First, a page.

I try to take features from the original section and do them, well, better. The old Green Sheet used to have a standing feature that was a standalone photo under the heading “Remember When?” It usually was a picture of something from 1900, and from a County Historical Society photo.

Growing up here, that used to make me crazy because I couldn’t remember when something happened 70 years earlier.

Going into this Green Sheet project, I also knew our multimedia ace Bill Schulz had just stumbled on a huge stage of old negatives from the Journal and Sentinel from the 1930s to the 1980s. Since the Journal had for decades a national-award-winning photo staff, I wanted to bring those photos back.

Like Mr. Faulkner’s South, the past is never really past.

Working on these stories, I also thought about the nature of Milwaukee, where, like Mr. Faulkner’s South, the past is never really past. So we focused on photos that could tell interesting stories that people didn’t know, or stories that told about Milwaukee’s past in a way that shows how it got to where it is now. At least, that was the idea.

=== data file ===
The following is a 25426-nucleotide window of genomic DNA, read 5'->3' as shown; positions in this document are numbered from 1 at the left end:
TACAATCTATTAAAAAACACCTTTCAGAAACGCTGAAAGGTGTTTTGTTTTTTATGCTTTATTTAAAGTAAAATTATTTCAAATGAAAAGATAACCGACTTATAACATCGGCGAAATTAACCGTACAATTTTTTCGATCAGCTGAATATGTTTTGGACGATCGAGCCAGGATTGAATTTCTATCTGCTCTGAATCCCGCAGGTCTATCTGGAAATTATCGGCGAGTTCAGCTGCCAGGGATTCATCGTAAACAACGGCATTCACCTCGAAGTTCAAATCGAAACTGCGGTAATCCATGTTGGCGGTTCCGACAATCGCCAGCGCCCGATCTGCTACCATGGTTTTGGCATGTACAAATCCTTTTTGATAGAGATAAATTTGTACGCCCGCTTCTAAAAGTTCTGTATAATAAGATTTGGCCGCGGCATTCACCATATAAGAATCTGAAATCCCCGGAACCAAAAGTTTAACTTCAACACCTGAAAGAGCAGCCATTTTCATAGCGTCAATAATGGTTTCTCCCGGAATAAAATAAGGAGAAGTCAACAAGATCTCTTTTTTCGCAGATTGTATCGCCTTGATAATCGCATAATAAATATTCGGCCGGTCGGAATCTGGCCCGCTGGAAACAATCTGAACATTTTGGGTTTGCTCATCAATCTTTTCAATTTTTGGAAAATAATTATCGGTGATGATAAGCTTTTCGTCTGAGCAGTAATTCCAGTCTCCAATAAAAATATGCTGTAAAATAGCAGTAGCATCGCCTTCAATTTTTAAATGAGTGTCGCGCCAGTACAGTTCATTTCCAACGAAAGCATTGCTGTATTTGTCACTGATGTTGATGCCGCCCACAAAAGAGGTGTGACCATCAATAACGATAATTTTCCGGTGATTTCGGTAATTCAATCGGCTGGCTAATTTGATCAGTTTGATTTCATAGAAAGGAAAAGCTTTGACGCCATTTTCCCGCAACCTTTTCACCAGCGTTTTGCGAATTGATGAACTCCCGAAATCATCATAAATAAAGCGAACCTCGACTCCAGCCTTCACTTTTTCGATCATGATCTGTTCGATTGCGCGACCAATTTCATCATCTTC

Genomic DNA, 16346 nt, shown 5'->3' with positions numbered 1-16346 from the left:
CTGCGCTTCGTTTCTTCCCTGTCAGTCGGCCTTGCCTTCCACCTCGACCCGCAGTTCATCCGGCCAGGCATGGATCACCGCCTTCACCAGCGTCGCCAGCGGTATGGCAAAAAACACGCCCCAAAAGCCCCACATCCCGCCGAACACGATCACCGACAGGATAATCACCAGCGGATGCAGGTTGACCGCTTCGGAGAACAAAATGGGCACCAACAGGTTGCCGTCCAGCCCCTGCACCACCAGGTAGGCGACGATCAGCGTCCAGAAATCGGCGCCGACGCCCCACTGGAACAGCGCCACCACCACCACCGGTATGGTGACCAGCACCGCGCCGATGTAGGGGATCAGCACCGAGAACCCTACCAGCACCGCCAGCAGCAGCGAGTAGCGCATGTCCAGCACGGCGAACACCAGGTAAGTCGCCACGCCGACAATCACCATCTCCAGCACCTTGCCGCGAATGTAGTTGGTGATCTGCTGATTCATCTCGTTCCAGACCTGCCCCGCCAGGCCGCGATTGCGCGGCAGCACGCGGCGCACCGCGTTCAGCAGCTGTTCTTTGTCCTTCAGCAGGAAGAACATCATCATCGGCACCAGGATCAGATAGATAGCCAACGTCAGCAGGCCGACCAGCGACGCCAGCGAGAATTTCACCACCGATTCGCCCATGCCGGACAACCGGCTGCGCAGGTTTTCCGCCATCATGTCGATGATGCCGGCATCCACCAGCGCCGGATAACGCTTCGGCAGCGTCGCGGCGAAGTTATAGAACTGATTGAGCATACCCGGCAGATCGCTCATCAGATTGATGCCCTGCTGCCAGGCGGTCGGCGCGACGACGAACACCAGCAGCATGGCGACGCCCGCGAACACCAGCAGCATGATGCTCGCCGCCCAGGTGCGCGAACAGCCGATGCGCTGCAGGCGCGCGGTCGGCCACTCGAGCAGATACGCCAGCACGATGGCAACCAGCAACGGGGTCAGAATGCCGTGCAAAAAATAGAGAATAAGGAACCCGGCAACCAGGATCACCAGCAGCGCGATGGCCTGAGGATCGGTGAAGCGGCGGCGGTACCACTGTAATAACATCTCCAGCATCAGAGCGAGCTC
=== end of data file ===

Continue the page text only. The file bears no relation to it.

Do you just start digging in the archives or do you have an idea in mind first of what you want to find?

Both. I keep files and Word documents with ideas — stuff I run into or hear about from readers or just know about because I’ve lived here forever and am interested in local history. But the archives bear all sorts of unexpected fruit — a photo that tells a story I’d never heard before, or stories that shed a different kind of light on events that happened here.

How do you pick a theme to explore, like the paper’s yearlong focus on 1968? Do you look to connect the past to today in some tangible way?

It’s been our experience (or at least our history of digital traffic) that readers connect better with stories they’re already connected to.

Some of the most-read stories we’ve done this year were the ones about the 1982 Brewers’ celebrations (when they won the pennant and when they lost the Series), which I put together during the Brewers’ playoff run this year.

[Editor’s note: I also used the archives to cover the Brewers run and the connection to Marquette University]

Or when they announced last year that there wouldn’t be a Christmas parade, we revived a story about the first Schuster’s Christmas parade to show where the tradition came from.